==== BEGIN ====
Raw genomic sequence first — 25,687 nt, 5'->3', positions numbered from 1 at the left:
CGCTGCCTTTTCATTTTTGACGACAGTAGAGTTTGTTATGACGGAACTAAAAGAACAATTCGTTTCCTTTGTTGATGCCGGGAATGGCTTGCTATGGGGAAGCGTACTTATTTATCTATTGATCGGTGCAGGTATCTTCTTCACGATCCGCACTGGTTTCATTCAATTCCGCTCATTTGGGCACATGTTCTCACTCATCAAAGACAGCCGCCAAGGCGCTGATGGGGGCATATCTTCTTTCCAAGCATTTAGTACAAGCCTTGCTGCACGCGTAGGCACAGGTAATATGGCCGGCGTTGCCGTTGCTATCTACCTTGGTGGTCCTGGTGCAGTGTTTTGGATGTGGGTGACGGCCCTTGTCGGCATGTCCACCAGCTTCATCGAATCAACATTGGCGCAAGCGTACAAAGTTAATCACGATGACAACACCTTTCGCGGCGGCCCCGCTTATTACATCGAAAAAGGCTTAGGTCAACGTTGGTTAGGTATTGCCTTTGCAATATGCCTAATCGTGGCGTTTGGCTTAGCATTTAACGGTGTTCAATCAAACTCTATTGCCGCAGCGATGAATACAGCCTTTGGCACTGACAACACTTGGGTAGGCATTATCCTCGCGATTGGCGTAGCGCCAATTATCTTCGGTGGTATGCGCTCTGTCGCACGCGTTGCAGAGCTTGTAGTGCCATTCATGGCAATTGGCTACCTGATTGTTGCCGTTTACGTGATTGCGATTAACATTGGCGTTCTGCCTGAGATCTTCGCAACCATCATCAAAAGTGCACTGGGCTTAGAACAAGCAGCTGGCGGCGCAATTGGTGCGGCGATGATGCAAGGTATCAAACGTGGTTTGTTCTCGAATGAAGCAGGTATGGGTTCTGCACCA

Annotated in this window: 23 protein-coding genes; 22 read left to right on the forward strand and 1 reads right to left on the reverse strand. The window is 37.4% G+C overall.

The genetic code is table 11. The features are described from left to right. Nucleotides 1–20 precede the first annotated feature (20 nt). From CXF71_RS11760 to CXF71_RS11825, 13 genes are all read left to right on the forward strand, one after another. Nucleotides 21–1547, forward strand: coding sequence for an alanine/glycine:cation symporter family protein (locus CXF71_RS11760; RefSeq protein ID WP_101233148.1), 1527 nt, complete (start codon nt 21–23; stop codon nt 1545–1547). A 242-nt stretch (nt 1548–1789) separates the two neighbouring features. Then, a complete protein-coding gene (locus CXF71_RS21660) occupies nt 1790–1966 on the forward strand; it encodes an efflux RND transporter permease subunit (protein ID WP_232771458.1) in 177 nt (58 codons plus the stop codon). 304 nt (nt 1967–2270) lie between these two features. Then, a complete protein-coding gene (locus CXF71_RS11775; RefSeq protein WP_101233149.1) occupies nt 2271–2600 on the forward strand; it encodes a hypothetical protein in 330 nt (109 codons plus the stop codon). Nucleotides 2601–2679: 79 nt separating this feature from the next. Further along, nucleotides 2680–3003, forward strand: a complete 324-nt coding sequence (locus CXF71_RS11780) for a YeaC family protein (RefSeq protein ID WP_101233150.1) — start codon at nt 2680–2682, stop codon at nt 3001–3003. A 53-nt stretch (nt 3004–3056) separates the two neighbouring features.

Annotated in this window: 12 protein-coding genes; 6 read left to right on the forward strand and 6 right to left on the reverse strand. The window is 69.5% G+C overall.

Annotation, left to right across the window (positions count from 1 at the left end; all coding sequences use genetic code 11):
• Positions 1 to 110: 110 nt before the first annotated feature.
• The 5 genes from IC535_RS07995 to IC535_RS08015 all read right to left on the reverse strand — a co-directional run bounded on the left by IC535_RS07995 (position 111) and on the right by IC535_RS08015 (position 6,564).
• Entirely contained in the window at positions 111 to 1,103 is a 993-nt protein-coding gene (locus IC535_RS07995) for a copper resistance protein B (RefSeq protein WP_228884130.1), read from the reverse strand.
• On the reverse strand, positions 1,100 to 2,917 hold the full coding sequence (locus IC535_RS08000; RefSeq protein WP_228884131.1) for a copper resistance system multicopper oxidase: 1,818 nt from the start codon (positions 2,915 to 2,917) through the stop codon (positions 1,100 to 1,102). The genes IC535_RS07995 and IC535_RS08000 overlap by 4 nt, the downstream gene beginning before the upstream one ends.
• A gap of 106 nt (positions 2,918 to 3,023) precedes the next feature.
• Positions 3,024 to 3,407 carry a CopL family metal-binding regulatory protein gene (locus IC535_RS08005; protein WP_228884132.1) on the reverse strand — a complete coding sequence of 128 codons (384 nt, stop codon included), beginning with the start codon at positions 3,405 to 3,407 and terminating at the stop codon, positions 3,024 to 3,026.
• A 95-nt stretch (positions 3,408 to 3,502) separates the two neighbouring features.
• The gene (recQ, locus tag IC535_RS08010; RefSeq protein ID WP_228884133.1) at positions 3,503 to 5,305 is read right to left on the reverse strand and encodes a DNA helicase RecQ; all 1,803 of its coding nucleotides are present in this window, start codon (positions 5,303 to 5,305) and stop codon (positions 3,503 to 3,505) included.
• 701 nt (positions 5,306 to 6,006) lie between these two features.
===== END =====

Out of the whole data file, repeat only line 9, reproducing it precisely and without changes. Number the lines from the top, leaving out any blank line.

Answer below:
• Entirely contained in the window at positions 111 to 1,103 is a 993-nt protein-coding gene (locus IC535_RS07995) for a copper resistance protein B (RefSeq protein WP_228884130.1), read from the reverse strand.